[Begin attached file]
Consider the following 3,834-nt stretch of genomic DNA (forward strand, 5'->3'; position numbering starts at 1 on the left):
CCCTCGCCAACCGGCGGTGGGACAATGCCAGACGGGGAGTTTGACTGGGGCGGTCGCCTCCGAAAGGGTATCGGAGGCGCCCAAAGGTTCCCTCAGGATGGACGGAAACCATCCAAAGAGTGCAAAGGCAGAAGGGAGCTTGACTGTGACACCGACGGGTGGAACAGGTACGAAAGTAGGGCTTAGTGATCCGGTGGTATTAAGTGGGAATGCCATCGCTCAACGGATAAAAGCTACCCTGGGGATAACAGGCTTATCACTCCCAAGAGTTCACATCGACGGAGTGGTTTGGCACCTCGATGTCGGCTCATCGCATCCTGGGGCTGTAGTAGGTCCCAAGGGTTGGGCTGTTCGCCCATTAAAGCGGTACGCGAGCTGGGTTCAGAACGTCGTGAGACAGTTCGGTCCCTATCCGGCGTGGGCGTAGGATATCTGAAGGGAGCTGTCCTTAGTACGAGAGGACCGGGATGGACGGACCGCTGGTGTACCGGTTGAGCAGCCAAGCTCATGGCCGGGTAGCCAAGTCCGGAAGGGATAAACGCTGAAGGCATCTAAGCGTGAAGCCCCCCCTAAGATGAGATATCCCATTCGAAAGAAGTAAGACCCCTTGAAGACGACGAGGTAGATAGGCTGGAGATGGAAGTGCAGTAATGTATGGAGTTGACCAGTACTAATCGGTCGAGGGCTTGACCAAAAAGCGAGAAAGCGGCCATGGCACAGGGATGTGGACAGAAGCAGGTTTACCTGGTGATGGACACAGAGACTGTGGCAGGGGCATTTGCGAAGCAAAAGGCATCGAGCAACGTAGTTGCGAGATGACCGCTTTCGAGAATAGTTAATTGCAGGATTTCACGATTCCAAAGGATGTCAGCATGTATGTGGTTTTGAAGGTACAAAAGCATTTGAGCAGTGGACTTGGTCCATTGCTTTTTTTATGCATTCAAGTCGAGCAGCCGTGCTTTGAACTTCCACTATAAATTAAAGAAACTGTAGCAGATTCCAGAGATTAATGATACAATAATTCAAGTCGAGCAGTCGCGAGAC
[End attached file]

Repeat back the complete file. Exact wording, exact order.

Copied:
Consider the following 3,834-nt stretch of genomic DNA (forward strand, 5'->3'; position numbering starts at 1 on the left):
CCCTCGCCAACCGGCGGTGGGACAATGCCAGACGGGGAGTTTGACTGGGGCGGTCGCCTCCGAAAGGGTATCGGAGGCGCCCAAAGGTTCCCTCAGGATGGACGGAAACCATCCAAAGAGTGCAAAGGCAGAAGGGAGCTTGACTGTGACACCGACGGGTGGAACAGGTACGAAAGTAGGGCTTAGTGATCCGGTGGTATTAAGTGGGAATGCCATCGCTCAACGGATAAAAGCTACCCTGGGGATAACAGGCTTATCACTCCCAAGAGTTCACATCGACGGAGTGGTTTGGCACCTCGATGTCGGCTCATCGCATCCTGGGGCTGTAGTAGGTCCCAAGGGTTGGGCTGTTCGCCCATTAAAGCGGTACGCGAGCTGGGTTCAGAACGTCGTGAGACAGTTCGGTCCCTATCCGGCGTGGGCGTAGGATATCTGAAGGGAGCTGTCCTTAGTACGAGAGGACCGGGATGGACGGACCGCTGGTGTACCGGTTGAGCAGCCAAGCTCATGGCCGGGTAGCCAAGTCCGGAAGGGATAAACGCTGAAGGCATCTAAGCGTGAAGCCCCCCCTAAGATGAGATATCCCATTCGAAAGAAGTAAGACCCCTTGAAGACGACGAGGTAGATAGGCTGGAGATGGAAGTGCAGTAATGTATGGAGTTGACCAGTACTAATCGGTCGAGGGCTTGACCAAAAAGCGAGAAAGCGGCCATGGCACAGGGATGTGGACAGAAGCAGGTTTACCTGGTGATGGACACAGAGACTGTGGCAGGGGCATTTGCGAAGCAAAAGGCATCGAGCAACGTAGTTGCGAGATGACCGCTTTCGAGAATAGTTAATTGCAGGATTTCACGATTCCAAAGGATGTCAGCATGTATGTGGTTTTGAAGGTACAAAAGCATTTGAGCAGTGGACTTGGTCCATTGCTTTTTTTATGCATTCAAGTCGAGCAGCCGTGCTTTGAACTTCCACTATAAATTAAAGAAACTGTAGCAGATTCCAGAGATTAATGATACAATAATTCAAGTCGAGCAGTCGCGAGAC